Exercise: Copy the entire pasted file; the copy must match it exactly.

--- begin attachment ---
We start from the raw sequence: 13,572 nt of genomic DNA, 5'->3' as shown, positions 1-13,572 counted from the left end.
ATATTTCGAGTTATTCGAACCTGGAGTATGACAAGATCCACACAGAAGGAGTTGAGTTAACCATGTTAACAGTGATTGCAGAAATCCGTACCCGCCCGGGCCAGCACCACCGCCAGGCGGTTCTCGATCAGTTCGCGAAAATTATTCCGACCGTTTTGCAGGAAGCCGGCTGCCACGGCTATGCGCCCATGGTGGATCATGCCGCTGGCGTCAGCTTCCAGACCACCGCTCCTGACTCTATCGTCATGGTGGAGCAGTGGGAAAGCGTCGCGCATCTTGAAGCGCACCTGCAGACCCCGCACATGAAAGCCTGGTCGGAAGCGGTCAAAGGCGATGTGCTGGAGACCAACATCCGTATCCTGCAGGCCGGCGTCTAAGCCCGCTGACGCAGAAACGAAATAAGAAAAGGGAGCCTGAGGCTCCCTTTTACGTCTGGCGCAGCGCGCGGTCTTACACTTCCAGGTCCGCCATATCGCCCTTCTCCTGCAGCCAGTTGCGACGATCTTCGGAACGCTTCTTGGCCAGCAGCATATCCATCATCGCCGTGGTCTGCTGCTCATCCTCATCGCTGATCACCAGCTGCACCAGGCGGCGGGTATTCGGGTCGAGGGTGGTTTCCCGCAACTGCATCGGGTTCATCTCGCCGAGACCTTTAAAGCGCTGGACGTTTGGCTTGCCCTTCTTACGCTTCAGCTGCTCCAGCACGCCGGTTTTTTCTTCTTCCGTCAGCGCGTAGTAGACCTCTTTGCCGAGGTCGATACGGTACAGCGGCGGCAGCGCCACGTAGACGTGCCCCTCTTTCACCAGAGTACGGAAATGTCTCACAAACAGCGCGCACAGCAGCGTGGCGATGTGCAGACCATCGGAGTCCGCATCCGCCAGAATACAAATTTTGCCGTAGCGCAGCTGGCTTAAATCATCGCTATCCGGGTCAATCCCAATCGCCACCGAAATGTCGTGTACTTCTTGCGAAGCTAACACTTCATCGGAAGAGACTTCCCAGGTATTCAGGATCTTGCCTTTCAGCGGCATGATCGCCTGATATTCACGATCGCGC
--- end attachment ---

We start from the raw sequence: 13,572 nt of genomic DNA, 5'->3' as shown, positions 1-13,572 counted from the left end.
ATATTTCGAGTTATTCGAACCTGGAGTATGACAAGATCCACACAGAAGGAGTTGAGTTAACCATGTTAACAGTGATTGCAGAAATCCGTACCCGCCCGGGCCAGCACCACCGCCAGGCGGTTCTCGATCAGTTCGCGAAAATTATTCCGACCGTTTTGCAGGAAGCCGGCTGCCACGGCTATGCGCCCATGGTGGATCATGCCGCTGGCGTCAGCTTCCAGACCACCGCTCCTGACTCTATCGTCATGGTGGAGCAGTGGGAAAGCGTCGCGCATCTTGAAGCGCACCTGCAGACCCCGCACATGAAAGCCTGGTCGGAAGCGGTCAAAGGCGATGTGCTGGAGACCAACATCCGTATCCTGCAGGCCGGCGTCTAAGCCCGCTGACGCAGAAACGAAATAAGAAAAGGGAGCCTGAGGCTCCCTTTTACGTCTGGCGCAGCGCGCGGTCTTACACTTCCAGGTCCGCCATATCGCCCTTCTCCTGCAGCCAGTTGCGACGATCTTCGGAACGCTTCTTGGCCAGCAGCATATCCATCATCGCCGTGGTCTGCTGCTCATCCTCATCGCTGATCACCAGCTGCACCAGGCGGCGGGTATTCGGGTCGAGGGTGGTTTCCCGCAACTGCATCGGGTTCATCTCGCCGAGACCTTTAAAGCGCTGGACGTTTGGCTTGCCCTTCTTACGCTTCAGCTGCTCCAGCACGCCGGTTTTTTCTTCTTCCGTCAGCGCGTAGTAGACCTCTTTGCCGAGGTCGATACGGTACAGCGGCGGCAGCGCCACGTAGACGTGCCCCTCTTTCACCAGAGTACGGAAATGTCTCACAAACAGCGCGCACAGCAGCGTGGCGATGTGCAGACCATCGGAGTCCGCATCCGCCAGAATACAAATTTTGCCGTAGCGCAGCTGGCTTAAATCATCGCTATCCGGGTCAATCCCAATCGCCACCGAAATGTCGTGTACTTCTTGCGAAGCTAACACTTCATCGGAAGAGACTTCCCAGGTATTCAGGATCTTGCCTTTCAGCGGCATGATCGCCTGATATTCACGATCGCGC